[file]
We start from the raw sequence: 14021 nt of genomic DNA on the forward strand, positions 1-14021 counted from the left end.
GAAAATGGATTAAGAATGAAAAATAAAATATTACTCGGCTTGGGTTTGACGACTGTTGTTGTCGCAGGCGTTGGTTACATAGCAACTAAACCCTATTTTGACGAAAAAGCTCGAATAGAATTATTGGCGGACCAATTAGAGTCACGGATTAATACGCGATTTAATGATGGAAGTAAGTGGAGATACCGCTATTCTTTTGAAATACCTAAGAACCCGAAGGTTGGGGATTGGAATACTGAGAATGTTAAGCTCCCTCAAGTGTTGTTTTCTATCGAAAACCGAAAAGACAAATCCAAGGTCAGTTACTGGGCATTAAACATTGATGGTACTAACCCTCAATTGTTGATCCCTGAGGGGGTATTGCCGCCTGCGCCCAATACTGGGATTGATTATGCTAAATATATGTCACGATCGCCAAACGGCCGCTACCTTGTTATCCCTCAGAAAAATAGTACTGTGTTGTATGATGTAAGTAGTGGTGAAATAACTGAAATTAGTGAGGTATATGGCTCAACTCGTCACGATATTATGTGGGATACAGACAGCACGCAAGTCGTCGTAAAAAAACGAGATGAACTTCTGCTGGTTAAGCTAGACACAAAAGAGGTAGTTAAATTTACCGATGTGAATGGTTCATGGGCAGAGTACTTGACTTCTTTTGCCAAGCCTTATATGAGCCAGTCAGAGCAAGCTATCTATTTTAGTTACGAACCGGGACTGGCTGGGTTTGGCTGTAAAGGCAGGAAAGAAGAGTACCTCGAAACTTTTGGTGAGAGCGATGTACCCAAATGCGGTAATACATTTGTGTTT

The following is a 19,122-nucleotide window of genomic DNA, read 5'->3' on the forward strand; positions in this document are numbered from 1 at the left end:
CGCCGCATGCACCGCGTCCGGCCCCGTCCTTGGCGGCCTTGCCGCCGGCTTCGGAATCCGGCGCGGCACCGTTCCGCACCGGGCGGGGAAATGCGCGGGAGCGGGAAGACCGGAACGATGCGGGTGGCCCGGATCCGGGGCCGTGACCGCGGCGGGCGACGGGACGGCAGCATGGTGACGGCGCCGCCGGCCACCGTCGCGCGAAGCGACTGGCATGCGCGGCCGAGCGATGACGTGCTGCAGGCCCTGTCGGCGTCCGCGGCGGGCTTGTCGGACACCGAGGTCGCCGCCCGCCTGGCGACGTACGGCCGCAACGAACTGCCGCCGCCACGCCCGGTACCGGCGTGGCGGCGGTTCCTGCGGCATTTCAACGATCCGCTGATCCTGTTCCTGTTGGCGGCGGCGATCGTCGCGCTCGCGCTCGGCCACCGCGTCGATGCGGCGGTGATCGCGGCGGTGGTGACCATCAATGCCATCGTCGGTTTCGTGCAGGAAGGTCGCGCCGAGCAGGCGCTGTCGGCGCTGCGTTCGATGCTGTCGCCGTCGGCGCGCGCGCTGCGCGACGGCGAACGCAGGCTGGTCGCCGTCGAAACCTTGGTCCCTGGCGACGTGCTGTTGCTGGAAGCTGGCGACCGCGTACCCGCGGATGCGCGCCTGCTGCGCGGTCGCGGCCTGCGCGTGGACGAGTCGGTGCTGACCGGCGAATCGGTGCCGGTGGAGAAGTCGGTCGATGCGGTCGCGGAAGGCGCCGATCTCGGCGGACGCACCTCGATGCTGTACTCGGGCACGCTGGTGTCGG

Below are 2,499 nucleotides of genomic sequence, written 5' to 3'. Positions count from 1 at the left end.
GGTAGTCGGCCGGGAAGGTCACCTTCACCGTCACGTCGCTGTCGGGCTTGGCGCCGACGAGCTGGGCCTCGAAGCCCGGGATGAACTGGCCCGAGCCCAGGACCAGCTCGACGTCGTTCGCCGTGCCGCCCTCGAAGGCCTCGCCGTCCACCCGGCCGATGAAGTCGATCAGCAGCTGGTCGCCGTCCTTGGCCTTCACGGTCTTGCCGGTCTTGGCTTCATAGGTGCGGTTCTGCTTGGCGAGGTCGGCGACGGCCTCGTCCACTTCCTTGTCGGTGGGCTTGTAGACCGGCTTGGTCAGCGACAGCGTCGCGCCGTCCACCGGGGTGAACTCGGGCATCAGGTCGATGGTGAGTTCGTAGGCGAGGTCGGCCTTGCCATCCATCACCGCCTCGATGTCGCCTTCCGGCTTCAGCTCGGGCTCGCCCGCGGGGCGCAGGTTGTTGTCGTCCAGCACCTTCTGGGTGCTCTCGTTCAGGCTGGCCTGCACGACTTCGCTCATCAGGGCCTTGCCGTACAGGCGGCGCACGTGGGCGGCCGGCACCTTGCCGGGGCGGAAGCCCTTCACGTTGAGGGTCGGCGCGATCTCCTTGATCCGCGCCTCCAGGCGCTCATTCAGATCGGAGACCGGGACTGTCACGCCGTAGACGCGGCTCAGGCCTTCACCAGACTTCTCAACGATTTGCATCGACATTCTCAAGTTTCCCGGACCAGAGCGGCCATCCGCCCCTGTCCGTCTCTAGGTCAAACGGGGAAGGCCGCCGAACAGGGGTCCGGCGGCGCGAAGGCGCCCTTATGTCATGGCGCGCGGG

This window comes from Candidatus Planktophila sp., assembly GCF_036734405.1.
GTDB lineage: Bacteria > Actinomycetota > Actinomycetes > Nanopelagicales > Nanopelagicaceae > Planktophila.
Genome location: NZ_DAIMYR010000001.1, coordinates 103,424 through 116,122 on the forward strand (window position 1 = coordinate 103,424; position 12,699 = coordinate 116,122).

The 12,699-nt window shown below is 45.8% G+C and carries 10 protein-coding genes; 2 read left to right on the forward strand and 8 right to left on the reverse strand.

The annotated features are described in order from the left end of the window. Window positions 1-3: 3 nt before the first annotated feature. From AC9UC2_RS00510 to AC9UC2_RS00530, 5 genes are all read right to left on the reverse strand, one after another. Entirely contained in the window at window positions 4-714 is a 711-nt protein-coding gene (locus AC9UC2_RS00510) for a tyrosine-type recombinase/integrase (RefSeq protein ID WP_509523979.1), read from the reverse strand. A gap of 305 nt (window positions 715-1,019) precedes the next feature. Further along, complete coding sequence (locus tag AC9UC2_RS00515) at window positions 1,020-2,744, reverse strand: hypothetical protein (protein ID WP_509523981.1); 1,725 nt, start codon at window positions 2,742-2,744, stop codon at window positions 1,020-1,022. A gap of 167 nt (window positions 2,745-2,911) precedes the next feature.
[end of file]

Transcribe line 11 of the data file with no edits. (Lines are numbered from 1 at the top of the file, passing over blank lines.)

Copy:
The annotated features are described in order from the left end of the window. Window positions 1-3: 3 nt before the first annotated feature. From AC9UC2_RS00510 to AC9UC2_RS00530, 5 genes are all read right to left on the reverse strand, one after another. Entirely contained in the window at window positions 4-714 is a 711-nt protein-coding gene (locus AC9UC2_RS00510) for a tyrosine-type recombinase/integrase (RefSeq protein ID WP_509523979.1), read from the reverse strand. A gap of 305 nt (window positions 715-1,019) precedes the next feature. Further along, complete coding sequence (locus tag AC9UC2_RS00515) at window positions 1,020-2,744, reverse strand: hypothetical protein (protein ID WP_509523981.1); 1,725 nt, start codon at window positions 2,742-2,744, stop codon at window positions 1,020-1,022. A gap of 167 nt (window positions 2,745-2,911) precedes the next feature.